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Agʹate (2 syl.)

.

So called, says Pliny (xxxvii. 10), from Achaʹtēs or Gagaʹtes, a river in Sicily, near which it is found in abundance.

“These, these are they, if we consider well,

That saphirs and the diamonds doe excell,

The pearle, the emerauld, and the turkesse bleu,

The sanguine corrall, amber’s golden hiew,

The christall, jacinth, achate, ruby red.”


Taylor: The Waterspout (1630).

Agate is supposed to render a person invisible, and to turn the sword of foes against themselves.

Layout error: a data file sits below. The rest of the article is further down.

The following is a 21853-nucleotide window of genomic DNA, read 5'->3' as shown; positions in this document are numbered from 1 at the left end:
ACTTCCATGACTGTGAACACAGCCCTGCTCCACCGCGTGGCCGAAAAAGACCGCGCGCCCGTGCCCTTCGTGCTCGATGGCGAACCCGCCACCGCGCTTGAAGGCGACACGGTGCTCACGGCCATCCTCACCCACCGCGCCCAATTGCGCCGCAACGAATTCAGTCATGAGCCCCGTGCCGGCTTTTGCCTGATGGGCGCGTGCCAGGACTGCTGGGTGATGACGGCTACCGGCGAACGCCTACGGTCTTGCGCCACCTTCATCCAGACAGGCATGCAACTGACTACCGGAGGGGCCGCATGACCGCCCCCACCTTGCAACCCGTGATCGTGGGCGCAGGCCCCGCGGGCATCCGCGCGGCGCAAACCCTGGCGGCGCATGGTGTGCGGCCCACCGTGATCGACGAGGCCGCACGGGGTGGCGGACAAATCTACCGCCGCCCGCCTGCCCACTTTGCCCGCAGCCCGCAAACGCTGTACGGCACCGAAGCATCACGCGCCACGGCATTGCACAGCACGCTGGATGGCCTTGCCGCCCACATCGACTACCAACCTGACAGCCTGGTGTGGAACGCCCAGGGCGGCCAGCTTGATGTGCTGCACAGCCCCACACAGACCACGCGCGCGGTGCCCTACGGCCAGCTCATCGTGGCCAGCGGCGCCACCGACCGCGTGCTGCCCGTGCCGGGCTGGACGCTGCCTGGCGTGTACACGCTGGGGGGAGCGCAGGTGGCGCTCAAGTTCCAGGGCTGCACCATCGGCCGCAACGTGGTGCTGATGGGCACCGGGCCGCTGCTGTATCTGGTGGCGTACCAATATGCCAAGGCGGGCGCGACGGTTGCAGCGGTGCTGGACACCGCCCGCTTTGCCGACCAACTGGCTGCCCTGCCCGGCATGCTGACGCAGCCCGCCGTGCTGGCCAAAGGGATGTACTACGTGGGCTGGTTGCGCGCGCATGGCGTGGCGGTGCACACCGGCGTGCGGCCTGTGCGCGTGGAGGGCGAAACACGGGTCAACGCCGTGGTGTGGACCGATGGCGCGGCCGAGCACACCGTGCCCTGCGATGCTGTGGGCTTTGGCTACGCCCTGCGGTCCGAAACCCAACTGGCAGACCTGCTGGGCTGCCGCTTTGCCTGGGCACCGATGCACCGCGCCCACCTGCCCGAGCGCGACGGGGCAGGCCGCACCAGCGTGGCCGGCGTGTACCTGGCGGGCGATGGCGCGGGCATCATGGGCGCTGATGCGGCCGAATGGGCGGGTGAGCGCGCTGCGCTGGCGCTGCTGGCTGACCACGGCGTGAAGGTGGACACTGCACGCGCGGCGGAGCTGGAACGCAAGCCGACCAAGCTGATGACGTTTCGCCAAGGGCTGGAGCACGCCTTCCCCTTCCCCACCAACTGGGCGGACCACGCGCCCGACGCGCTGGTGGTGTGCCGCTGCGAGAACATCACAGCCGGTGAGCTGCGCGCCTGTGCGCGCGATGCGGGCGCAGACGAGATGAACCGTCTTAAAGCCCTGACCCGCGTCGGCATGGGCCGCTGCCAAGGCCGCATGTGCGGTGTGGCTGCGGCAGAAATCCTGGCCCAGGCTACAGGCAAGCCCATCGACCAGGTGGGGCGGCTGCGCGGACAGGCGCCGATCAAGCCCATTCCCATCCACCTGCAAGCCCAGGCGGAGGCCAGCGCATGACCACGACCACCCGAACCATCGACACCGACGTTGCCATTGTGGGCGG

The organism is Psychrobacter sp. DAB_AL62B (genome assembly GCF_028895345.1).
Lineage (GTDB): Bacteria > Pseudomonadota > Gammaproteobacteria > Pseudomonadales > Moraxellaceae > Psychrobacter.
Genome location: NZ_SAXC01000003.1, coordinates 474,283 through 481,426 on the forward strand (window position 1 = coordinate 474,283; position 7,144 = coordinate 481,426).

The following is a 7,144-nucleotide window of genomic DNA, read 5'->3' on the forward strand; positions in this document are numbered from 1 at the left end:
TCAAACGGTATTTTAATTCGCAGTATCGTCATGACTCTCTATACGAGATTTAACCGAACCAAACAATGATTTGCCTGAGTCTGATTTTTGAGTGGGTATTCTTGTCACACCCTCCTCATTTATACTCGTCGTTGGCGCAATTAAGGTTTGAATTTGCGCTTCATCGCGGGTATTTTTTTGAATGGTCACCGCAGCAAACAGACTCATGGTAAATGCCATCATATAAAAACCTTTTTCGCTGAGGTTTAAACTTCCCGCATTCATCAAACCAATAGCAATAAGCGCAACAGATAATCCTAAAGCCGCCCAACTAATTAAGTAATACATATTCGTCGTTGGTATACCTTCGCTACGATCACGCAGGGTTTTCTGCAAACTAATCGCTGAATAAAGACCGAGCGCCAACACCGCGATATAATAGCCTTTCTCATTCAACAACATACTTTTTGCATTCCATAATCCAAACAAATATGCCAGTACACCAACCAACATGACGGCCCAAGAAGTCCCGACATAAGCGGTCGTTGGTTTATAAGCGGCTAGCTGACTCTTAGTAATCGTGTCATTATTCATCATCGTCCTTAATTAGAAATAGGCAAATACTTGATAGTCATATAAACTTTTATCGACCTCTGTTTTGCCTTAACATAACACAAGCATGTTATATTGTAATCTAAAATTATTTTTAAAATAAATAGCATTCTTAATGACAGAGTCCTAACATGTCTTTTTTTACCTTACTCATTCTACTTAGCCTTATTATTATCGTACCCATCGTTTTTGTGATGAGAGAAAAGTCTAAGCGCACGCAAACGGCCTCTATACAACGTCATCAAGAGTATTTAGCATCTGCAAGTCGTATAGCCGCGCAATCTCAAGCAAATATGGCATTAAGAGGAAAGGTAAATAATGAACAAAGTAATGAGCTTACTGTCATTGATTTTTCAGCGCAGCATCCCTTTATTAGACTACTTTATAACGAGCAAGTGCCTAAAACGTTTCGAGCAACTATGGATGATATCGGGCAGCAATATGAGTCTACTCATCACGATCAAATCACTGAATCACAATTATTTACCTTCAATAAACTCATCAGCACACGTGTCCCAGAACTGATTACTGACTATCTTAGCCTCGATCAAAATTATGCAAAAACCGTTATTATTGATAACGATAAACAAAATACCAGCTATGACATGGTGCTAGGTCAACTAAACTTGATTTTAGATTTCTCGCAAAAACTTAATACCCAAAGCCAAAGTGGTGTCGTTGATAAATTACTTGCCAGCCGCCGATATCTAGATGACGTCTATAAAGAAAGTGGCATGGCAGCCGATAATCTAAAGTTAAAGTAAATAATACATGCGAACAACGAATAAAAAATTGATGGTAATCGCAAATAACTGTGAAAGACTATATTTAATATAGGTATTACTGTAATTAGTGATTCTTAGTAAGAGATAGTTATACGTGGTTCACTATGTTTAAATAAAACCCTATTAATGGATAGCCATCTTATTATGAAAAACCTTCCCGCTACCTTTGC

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Entry taken from Dictionary of Phrase and Fable, edited by the Rev. E. Cobham Brewer, LL.D. and revised in 1895.

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After us, the Deluge
Aft-meal
Agag
Agamarshana
Agamemnon
Aganicē
Aganippe
Agape
Agapemone
Agape tæ
Agate
Ag ate
Agatha
Agathà (St.)
Agave
Agdistes (self-indulgence)
Age as accords (To)
Age of Animals
Age of Women (The)
Age of the Bishops (The)
Age of the Popes (The)